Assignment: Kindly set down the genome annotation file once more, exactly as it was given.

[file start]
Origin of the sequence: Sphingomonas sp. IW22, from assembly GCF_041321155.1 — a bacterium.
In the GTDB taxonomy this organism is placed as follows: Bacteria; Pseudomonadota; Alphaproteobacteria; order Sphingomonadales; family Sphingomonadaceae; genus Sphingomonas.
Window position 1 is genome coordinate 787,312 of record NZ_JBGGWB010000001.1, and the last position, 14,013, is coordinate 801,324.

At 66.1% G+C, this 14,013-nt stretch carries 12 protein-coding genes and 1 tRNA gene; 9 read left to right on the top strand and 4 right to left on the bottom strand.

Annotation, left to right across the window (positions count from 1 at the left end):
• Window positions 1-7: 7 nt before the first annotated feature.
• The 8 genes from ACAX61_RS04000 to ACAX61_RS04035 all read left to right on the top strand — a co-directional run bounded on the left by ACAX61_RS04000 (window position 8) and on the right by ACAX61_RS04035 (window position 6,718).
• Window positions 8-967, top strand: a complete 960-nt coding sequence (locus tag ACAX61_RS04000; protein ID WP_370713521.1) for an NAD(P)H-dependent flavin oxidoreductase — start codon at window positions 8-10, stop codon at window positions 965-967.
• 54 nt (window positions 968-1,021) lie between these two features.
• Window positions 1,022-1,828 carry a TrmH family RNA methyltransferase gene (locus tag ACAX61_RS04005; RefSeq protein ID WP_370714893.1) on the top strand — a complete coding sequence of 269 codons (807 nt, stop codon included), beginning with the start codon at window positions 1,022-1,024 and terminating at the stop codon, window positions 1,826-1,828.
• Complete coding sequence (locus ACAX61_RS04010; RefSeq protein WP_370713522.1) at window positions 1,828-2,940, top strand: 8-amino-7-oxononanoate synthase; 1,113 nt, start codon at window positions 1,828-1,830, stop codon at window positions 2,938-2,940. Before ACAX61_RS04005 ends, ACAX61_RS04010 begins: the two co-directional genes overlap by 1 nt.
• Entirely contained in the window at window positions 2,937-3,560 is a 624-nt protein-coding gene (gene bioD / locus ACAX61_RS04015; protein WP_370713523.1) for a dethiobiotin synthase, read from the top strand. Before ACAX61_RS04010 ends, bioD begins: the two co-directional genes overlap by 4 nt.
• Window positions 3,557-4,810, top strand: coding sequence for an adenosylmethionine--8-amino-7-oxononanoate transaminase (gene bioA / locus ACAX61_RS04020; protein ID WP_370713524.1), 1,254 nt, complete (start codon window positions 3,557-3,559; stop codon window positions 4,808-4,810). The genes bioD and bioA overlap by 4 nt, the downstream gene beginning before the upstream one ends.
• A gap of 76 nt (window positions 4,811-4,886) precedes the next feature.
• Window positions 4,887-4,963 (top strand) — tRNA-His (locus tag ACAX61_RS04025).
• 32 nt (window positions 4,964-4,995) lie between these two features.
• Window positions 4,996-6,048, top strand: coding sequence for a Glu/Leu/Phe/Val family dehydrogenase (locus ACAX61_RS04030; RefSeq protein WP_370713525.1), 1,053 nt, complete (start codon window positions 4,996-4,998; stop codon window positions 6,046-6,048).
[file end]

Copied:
Origin of the sequence: Sphingomonas sp. IW22, from assembly GCF_041321155.1 — a bacterium.
In the GTDB taxonomy this organism is placed as follows: Bacteria; Pseudomonadota; Alphaproteobacteria; order Sphingomonadales; family Sphingomonadaceae; genus Sphingomonas.
Window position 1 is genome coordinate 787,312 of record NZ_JBGGWB010000001.1, and the last position, 14,013, is coordinate 801,324.

At 66.1% G+C, this 14,013-nt stretch carries 12 protein-coding genes and 1 tRNA gene; 9 read left to right on the top strand and 4 right to left on the bottom strand.

Annotation, left to right across the window (positions count from 1 at the left end):
• Window positions 1-7: 7 nt before the first annotated feature.
• The 8 genes from ACAX61_RS04000 to ACAX61_RS04035 all read left to right on the top strand — a co-directional run bounded on the left by ACAX61_RS04000 (window position 8) and on the right by ACAX61_RS04035 (window position 6,718).
• Window positions 8-967, top strand: a complete 960-nt coding sequence (locus tag ACAX61_RS04000; protein ID WP_370713521.1) for an NAD(P)H-dependent flavin oxidoreductase — start codon at window positions 8-10, stop codon at window positions 965-967.
• 54 nt (window positions 968-1,021) lie between these two features.
• Window positions 1,022-1,828 carry a TrmH family RNA methyltransferase gene (locus tag ACAX61_RS04005; RefSeq protein ID WP_370714893.1) on the top strand — a complete coding sequence of 269 codons (807 nt, stop codon included), beginning with the start codon at window positions 1,022-1,024 and terminating at the stop codon, window positions 1,826-1,828.
• Complete coding sequence (locus ACAX61_RS04010; RefSeq protein WP_370713522.1) at window positions 1,828-2,940, top strand: 8-amino-7-oxononanoate synthase; 1,113 nt, start codon at window positions 1,828-1,830, stop codon at window positions 2,938-2,940. Before ACAX61_RS04005 ends, ACAX61_RS04010 begins: the two co-directional genes overlap by 1 nt.
• Entirely contained in the window at window positions 2,937-3,560 is a 624-nt protein-coding gene (gene bioD / locus ACAX61_RS04015; protein WP_370713523.1) for a dethiobiotin synthase, read from the top strand. Before ACAX61_RS04010 ends, bioD begins: the two co-directional genes overlap by 4 nt.
• Window positions 3,557-4,810, top strand: coding sequence for an adenosylmethionine--8-amino-7-oxononanoate transaminase (gene bioA / locus ACAX61_RS04020; protein ID WP_370713524.1), 1,254 nt, complete (start codon window positions 3,557-3,559; stop codon window positions 4,808-4,810). The genes bioD and bioA overlap by 4 nt, the downstream gene beginning before the upstream one ends.
• A gap of 76 nt (window positions 4,811-4,886) precedes the next feature.
• Window positions 4,887-4,963 (top strand) — tRNA-His (locus tag ACAX61_RS04025).
• 32 nt (window positions 4,964-4,995) lie between these two features.
• Window positions 4,996-6,048, top strand: coding sequence for a Glu/Leu/Phe/Val family dehydrogenase (locus ACAX61_RS04030; RefSeq protein WP_370713525.1), 1,053 nt, complete (start codon window positions 4,996-4,998; stop codon window positions 6,046-6,048).